DPP Home Profiles Parish Kohanim: Light And Form

Tuesday, February 23, 2010

Parish Kohanim: Light And Form

Parish Kohanim continues his lifelong fascination with the indefinable beauty of imagery

This Article Features Photo Zoom

Previously DPP explored the otherworldly fine-art sensibilities of photographer Parish Kohanim, who has been shooting professionally for more than a quarter-century. He has led a stellar career, bringing his unique dramatic eye to everything from commercial work to portraiture to still life, and his signature painterly style has led to an impressive commercial résumé that includes work for a variety of Fortune 500 companies and others.

Kohanim was one of the initial selection of photographers chosen for Canon’s Explorers of Light sponsorship program, and his renown as a master printer has afforded him access, as well as input, into the latest in Canon printing technologies. His long experience also has given him a notoriety that he has been able to use to full advantage as a touring lecturer. Kohanim brings his speeches to major cities and universities, and has found a new source of inspiration in the dialogue that it allows him to have with the budding young minds of future photographers.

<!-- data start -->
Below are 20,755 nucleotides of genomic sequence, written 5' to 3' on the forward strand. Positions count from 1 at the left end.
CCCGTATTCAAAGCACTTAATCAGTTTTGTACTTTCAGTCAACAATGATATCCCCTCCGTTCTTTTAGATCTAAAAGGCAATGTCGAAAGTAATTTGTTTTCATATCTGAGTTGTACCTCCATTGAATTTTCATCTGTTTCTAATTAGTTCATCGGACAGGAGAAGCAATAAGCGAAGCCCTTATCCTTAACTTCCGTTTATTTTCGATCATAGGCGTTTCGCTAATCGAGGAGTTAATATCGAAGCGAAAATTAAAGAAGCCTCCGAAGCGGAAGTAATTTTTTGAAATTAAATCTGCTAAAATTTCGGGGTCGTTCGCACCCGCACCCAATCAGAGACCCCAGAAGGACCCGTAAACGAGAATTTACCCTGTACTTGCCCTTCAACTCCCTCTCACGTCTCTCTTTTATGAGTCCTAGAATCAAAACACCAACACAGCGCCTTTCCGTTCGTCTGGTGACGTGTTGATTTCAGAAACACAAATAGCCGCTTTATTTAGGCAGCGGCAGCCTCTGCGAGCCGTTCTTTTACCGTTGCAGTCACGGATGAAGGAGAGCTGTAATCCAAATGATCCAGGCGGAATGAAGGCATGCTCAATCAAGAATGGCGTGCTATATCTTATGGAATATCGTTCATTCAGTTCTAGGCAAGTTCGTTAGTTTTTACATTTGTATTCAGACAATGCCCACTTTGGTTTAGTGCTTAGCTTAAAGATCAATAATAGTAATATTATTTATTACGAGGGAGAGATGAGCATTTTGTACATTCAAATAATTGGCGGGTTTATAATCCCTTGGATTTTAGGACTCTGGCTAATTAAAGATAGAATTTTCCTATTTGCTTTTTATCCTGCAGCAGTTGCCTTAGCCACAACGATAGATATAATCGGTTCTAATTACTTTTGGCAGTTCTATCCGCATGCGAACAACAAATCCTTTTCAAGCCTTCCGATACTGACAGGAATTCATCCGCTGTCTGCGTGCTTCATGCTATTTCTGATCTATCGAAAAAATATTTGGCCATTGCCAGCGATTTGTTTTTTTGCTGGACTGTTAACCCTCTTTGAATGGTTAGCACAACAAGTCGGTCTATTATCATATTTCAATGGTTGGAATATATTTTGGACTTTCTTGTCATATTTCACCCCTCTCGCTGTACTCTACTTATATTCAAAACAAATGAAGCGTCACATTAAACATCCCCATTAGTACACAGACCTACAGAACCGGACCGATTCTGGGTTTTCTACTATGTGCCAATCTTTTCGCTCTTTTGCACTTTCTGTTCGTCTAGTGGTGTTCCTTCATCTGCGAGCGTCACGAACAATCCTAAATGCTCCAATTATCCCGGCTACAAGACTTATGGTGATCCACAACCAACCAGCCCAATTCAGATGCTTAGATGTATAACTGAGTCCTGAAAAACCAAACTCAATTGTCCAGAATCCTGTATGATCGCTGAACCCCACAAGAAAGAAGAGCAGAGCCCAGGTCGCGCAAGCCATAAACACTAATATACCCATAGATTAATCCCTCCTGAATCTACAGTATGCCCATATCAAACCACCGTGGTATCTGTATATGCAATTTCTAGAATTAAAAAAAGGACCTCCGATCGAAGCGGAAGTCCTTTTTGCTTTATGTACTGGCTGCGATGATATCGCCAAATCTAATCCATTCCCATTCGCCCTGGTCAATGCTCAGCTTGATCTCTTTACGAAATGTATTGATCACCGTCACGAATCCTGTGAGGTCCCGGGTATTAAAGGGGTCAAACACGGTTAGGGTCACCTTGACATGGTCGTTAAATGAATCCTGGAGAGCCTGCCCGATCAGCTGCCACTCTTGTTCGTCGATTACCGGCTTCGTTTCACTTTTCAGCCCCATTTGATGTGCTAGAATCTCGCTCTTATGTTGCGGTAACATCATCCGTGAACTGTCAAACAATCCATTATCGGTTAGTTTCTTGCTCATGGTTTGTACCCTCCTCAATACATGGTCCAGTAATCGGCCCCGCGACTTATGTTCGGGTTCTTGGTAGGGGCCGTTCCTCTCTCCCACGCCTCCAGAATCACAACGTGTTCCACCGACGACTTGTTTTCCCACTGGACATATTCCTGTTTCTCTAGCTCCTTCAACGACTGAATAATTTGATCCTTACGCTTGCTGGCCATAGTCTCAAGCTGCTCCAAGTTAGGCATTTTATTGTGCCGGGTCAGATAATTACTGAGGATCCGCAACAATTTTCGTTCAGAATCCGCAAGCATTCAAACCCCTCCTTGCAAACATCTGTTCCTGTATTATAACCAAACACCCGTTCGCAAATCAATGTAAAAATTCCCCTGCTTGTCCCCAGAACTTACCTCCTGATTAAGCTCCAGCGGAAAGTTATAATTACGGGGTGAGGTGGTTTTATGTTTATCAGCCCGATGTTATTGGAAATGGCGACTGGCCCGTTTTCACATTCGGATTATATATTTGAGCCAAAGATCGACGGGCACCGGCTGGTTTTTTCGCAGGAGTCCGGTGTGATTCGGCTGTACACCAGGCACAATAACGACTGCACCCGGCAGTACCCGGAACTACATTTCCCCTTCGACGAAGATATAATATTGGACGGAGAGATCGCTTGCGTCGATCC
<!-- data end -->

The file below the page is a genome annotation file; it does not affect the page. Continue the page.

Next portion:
There’s plenty of information available about his work, philosophy and history, including a struggling immigration as a 17-year-old young man to the United States from Persia, arriving with only $300 in his pocket and a limited understanding of English. Despite the hardships he has had to overcome, Kohanim has chosen to concentrate on beauty, which is readily apparent at even a glance through his portfolio. His imagery is bold and dynamic, colorful and dreamlike, and reminiscent of the classic sculptures and celebrated paintings of art museums. It’s a body of work that evokes surrealism and mystery through quiet, subtle imagery.

As so many others are experiencing, Kohanim has felt the weak economy affecting his commercial business. He says that he’s trying to keep as balanced as possible while he rides out the economy, and in the meantime, he’s using the time to explore more of his fine-art work, in which he finds great satisfaction. He thinks that everything will fall into place eventually, and he says that in the interim he doesn’t worry about things. “This too shall pass,” he quotes. “We as human beings,” Kohanim explains, “anticipate and create scenarios and mental projections through our incessant thinking that never become reality. We worry too much about things, so it’s best to just enjoy life and the process because these moments don’t come back twice.”


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